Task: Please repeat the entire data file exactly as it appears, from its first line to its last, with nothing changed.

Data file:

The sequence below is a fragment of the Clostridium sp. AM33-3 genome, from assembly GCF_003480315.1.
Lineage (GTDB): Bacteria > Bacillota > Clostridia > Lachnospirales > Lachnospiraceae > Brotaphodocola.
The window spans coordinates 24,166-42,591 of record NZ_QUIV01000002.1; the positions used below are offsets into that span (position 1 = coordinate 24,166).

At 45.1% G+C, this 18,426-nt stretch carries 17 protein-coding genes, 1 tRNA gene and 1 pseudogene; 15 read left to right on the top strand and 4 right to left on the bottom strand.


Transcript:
The sequence below is a fragment of the Clostridium sp. AM33-3 genome, from assembly GCF_003480315.1.
Lineage (GTDB): Bacteria > Bacillota > Clostridia > Lachnospirales > Lachnospiraceae > Brotaphodocola.
The window spans coordinates 24,166-42,591 of record NZ_QUIV01000002.1; the positions used below are offsets into that span (position 1 = coordinate 24,166).

At 45.1% G+C, this 18,426-nt stretch carries 17 protein-coding genes, 1 tRNA gene and 1 pseudogene; 15 read left to right on the top strand and 4 right to left on the bottom strand.